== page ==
(October 24, 2012)
As an employer of a team of virtual assistants, it is my job to make sure that everyone is working and that everything is going well. Luckily for me, my team is pretty effective and my main virtual assistant needs very little supervision.
That’s not always the case for all VA’s. But if you’re lucky and if you train your VA well then this can be a great outcome.
However, now that my VA is doing things for me, I need to exercise some discipline to keep myself from doing those tasks which I outsourced to my VA in the first place.
A virtual assistant works so that the employer doesn’t have to.
If my virtual assistant does everything right and I’m wasting my time supervising him every minute and giving him needless repetitive instructions every hour. Am I being productive?
No, it’s far from it.
What I decided to do, for the time being, in order to focus on more important tasks is to use RescueTime as a tool to keep me away from the work of my virtual assistant.
In other words, in the dashboard of RescueTime, I have defined all those tasks which were previously marked as productive like working on my websites, measuring the analytics and giving instructions as unproductive time.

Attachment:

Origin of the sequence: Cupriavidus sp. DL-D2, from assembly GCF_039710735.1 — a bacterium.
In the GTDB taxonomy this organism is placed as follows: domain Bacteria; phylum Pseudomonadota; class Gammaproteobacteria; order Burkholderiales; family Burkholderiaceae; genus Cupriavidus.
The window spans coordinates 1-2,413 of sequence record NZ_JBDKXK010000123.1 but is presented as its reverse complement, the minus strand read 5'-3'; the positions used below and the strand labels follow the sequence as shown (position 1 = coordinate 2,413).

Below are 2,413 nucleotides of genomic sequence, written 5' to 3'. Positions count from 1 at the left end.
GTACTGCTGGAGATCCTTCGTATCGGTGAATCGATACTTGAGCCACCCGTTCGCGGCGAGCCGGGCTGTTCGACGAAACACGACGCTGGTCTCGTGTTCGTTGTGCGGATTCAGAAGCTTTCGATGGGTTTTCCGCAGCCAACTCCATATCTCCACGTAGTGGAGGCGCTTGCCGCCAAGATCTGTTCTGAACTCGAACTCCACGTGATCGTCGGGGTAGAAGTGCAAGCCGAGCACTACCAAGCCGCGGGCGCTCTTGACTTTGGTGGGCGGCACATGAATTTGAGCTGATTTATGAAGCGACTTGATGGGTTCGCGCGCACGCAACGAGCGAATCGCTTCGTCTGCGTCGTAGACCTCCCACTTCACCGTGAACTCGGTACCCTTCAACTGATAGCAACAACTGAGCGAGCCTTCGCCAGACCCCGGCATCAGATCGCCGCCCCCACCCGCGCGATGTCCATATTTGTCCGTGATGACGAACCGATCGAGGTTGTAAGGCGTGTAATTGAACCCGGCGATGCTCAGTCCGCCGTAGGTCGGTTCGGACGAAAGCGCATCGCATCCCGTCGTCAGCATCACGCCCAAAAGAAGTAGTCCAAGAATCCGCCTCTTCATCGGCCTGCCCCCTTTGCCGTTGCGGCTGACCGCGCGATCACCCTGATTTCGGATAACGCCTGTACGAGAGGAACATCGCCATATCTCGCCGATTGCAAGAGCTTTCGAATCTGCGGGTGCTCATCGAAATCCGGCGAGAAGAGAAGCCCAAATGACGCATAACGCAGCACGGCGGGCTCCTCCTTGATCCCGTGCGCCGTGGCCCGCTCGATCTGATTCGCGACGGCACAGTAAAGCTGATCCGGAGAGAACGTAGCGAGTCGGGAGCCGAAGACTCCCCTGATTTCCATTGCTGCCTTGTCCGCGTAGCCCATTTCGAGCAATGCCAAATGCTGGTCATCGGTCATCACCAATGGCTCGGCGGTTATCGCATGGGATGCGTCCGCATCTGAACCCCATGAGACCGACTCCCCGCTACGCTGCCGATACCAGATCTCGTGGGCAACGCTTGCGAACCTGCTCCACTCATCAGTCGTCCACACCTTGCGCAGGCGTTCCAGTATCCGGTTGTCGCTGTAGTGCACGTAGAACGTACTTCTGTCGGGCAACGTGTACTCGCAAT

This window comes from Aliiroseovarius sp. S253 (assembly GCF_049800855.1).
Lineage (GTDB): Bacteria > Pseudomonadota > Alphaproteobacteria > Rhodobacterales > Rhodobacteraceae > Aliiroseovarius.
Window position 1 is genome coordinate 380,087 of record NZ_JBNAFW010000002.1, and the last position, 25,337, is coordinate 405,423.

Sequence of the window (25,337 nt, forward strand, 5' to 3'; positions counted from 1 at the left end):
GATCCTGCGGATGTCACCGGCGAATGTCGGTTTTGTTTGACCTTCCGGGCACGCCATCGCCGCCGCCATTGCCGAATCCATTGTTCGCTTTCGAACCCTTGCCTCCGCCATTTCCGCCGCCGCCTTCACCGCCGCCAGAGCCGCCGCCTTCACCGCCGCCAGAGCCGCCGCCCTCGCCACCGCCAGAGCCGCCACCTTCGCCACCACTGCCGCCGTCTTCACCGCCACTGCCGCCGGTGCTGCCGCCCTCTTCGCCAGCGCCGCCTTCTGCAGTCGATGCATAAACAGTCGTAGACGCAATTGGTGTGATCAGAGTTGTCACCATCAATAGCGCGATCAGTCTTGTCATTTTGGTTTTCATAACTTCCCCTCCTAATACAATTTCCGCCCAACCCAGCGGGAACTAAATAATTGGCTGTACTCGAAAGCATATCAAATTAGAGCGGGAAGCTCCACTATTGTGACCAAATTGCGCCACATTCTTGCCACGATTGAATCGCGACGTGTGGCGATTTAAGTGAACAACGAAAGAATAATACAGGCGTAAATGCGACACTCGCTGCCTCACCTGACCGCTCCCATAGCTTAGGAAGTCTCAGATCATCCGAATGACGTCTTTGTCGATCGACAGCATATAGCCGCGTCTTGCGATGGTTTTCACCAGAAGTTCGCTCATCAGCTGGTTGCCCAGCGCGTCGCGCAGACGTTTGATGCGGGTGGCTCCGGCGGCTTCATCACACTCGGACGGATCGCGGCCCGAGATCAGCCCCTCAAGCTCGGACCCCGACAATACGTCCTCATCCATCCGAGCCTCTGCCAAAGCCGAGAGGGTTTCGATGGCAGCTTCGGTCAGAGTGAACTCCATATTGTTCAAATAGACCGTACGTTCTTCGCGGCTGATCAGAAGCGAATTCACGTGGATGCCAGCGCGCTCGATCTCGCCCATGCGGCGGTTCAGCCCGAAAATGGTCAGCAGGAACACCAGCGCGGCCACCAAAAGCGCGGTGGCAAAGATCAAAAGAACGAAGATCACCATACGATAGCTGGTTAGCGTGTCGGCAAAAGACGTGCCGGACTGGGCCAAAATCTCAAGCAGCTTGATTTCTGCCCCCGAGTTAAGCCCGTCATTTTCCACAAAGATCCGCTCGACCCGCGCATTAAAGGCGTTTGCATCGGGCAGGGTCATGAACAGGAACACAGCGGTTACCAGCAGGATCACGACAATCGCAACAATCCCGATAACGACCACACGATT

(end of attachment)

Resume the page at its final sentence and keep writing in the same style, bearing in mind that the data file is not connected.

Note that those tasks are not really unproductive. They are just inefficient. I’m really sounding like a smart-ass, aren’t I, right?
But this is an important differentiation.
If my VA runs into trouble, he will make sure that I know this and I will make sure that he can clean up the trouble.
But if I don’t rely on my virtual assistant, then we are effectively working twice as much for the same task; in other words RescueTime’s, for me, a way to temporarily force myself out of the equation.
If I really want to replace my work by the work of my virtual assistant, I need to give him give him the freedom to do so.
Using the Pro feature of RescueTime to get focused, I blocked out every activity which is marked as inefficient for a certain amount of time. This prevents me from checking on my employees every minute.
If you have trained yourself one or several virtual assistants who are self-sustainable and work well without supervision then you are already advanced with outsourcing.
But if you are not there, do not hesitate to leave some work for your virtual assistants without supervision. If they screw up, you can still rectify the problems later or get angry if you think that helps.
In my opinion and experience, I think that leaving stuff to your assistants is more productive in a long run than to screen and measure every single step of the way.
As a side note, I have been guilty of exactly that. I’ll try to get better on that account. 😉